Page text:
Zimbabwe condemns G8 sanctions move
Mugabe has now come out and denounced the Group of Eight's decision to impose sanctions on Zimbabwe's officials, calling it 'a colonial and racist effort led by Britain and the United States to install a puppet government'.
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A draft U.N. resolution calling for sanctions on President Robert Mugabe's government would include an arms embargo and financial and travel restrictions on 14 officials.
"We condemn this colonial and racist campaign against our country and government, but we are also very cognizant that it is Britain and the United States who are leading this campaign whose ultimate goal is to have their puppets in power," Zimbabwean Information Minister Sikhanyiso Ndlovu said.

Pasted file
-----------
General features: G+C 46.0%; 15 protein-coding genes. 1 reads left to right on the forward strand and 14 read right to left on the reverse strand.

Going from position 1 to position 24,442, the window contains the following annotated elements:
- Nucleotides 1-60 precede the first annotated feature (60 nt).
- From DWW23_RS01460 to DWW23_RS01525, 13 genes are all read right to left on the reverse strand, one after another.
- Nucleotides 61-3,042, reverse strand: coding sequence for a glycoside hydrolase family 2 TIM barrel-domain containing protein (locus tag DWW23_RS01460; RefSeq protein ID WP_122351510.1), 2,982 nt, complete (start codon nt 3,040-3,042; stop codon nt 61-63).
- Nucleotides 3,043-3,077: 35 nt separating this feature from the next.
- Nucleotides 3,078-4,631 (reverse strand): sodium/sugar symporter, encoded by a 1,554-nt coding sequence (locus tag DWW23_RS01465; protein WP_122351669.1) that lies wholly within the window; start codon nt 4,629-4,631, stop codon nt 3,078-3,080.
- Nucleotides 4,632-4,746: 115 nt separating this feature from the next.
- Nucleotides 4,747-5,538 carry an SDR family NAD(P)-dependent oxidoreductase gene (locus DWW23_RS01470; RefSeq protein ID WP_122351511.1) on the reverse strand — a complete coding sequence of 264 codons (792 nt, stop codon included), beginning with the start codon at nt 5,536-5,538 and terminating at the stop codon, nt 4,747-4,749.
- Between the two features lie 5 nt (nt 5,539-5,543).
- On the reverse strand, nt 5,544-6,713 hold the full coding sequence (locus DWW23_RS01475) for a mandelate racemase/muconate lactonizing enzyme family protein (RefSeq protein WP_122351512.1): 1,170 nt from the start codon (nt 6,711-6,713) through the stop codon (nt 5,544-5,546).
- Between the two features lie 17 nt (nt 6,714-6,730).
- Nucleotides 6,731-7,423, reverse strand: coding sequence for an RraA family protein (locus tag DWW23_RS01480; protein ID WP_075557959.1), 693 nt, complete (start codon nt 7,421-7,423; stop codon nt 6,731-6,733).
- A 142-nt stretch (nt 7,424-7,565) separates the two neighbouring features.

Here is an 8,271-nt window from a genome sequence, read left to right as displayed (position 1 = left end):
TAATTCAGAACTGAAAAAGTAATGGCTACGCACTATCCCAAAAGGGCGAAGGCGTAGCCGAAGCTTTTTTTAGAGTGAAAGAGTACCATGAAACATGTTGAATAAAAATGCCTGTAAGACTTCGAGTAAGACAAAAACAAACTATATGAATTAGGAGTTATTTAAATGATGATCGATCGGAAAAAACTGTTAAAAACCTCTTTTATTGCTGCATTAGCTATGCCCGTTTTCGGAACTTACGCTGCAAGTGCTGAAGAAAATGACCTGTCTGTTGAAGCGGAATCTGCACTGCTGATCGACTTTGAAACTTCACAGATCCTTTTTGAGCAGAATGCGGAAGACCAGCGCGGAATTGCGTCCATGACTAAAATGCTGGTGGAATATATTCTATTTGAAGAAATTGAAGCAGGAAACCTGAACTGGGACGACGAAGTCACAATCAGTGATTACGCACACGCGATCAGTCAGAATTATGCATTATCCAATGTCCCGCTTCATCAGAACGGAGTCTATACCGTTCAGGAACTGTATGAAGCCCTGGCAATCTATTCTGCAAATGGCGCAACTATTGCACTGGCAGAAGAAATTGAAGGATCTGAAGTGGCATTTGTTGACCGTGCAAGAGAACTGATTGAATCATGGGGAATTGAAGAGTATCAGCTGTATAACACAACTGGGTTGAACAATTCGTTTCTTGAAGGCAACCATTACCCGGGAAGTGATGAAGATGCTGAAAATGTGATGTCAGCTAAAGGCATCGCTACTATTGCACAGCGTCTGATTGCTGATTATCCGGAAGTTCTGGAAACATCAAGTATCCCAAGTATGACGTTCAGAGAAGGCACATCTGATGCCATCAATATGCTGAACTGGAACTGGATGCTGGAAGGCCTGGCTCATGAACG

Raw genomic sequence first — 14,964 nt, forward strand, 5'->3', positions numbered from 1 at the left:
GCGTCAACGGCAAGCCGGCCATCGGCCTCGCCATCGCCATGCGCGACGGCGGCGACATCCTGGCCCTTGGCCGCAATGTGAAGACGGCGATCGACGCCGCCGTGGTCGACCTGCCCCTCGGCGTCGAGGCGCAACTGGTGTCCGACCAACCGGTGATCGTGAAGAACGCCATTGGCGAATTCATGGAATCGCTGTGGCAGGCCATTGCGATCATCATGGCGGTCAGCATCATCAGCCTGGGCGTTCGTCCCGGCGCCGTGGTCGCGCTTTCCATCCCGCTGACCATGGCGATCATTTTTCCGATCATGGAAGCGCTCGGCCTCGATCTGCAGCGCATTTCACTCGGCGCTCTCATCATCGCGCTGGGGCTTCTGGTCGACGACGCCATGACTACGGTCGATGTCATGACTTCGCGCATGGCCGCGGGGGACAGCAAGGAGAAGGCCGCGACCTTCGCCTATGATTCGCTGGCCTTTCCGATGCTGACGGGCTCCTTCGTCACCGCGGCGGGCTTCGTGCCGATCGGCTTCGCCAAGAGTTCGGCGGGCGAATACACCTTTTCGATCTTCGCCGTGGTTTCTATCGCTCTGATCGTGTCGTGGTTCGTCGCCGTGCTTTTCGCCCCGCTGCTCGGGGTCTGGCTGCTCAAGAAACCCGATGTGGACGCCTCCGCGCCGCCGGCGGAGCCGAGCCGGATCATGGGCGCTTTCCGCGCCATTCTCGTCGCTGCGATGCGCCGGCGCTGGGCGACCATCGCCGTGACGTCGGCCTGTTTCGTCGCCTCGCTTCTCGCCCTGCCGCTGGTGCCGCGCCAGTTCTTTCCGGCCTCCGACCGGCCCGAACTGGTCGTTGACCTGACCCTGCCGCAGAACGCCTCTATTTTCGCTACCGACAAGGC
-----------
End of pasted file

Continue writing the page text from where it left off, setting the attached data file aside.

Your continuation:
The two Western allies successfully lobbied their G8 partners at a summit this week to back sanctions on Zimbabwe's leadership for holding a violent June 27 presidential poll boycotted by opposition candidate Morgan Tsvangirai.
They say Mugabe's re-election was a sham and want the 15-nation U.N. Security Council to also punish the 84-year-old ruler. Washington and other Western capitals are pushing for the council to vote for sanctions this week.
"There should be no safe haven and no hiding place for the criminal cabal that now make up the Mugabe regime," British Prime Minister Gordon Brown told a news conference at the end of the G8 summit in Japan.
Ndlovu said the issue did not belong in the council because Zimbabwe was not a threat to world peace and security -- a line also taken by council member South Africa.